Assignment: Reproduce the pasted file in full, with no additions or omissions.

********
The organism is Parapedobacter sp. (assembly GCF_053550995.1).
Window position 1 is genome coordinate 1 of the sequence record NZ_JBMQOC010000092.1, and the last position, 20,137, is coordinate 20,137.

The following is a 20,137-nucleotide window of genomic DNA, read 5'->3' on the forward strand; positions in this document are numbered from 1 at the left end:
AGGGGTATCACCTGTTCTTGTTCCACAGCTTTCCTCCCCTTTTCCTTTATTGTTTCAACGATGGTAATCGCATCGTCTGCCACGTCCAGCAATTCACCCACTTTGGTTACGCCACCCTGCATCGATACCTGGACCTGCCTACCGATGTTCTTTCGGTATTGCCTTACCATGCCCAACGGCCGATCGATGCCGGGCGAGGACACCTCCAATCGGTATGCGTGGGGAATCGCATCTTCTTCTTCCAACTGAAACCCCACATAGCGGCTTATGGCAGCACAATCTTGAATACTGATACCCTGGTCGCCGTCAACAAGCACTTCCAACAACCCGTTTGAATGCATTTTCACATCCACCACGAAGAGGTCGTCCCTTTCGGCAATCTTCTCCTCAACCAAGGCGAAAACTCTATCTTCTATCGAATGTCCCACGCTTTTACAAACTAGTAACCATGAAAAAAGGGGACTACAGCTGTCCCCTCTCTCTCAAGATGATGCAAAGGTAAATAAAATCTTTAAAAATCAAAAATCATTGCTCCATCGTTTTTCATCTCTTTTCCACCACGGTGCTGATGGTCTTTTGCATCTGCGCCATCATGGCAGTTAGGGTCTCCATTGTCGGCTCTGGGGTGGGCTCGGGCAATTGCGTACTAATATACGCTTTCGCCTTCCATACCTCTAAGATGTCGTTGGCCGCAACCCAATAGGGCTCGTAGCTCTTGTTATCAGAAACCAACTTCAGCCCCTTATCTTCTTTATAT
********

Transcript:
The organism is Parapedobacter sp. (assembly GCF_053550995.1).
Window position 1 is genome coordinate 1 of the sequence record NZ_JBMQOC010000092.1, and the last position, 20,137, is coordinate 20,137.

The following is a 20,137-nucleotide window of genomic DNA, read 5'->3' on the forward strand; positions in this document are numbered from 1 at the left end:
AGGGGTATCACCTGTTCTTGTTCCACAGCTTTCCTCCCCTTTTCCTTTATTGTTTCAACGATGGTAATCGCATCGTCTGCCACGTCCAGCAATTCACCCACTTTGGTTACGCCACCCTGCATCGATACCTGGACCTGCCTACCGATGTTCTTTCGGTATTGCCTTACCATGCCCAACGGCCGATCGATGCCGGGCGAGGACACCTCCAATCGGTATGCGTGGGGAATCGCATCTTCTTCTTCCAACTGAAACCCCACATAGCGGCTTATGGCAGCACAATCTTGAATACTGATACCCTGGTCGCCGTCAACAAGCACTTCCAACAACCCGTTTGAATGCATTTTCACATCCACCACGAAGAGGTCGTCCCTTTCGGCAATCTTCTCCTCAACCAAGGCGAAAACTCTATCTTCTATCGAATGTCCCACGCTTTTACAAACTAGTAACCATGAAAAAAGGGGACTACAGCTGTCCCCTCTCTCTCAAGATGATGCAAAGGTAAATAAAATCTTTAAAAATCAAAAATCATTGCTCCATCGTTTTTCATCTCTTTTCCACCACGGTGCTGATGGTCTTTTGCATCTGCGCCATCATGGCAGTTAGGGTCTCCATTGTCGGCTCTGGGGTGGGCTCGGGCAATTGCGTACTAATATACGCTTTCGCCTTCCATACCTCTAAGATGTCGTTGGCCGCAACCCAATAGGGCTCGTAGCTCTTGTTATCAGAAACCAACTTCAGCCCCTTATCTTCTTTATAT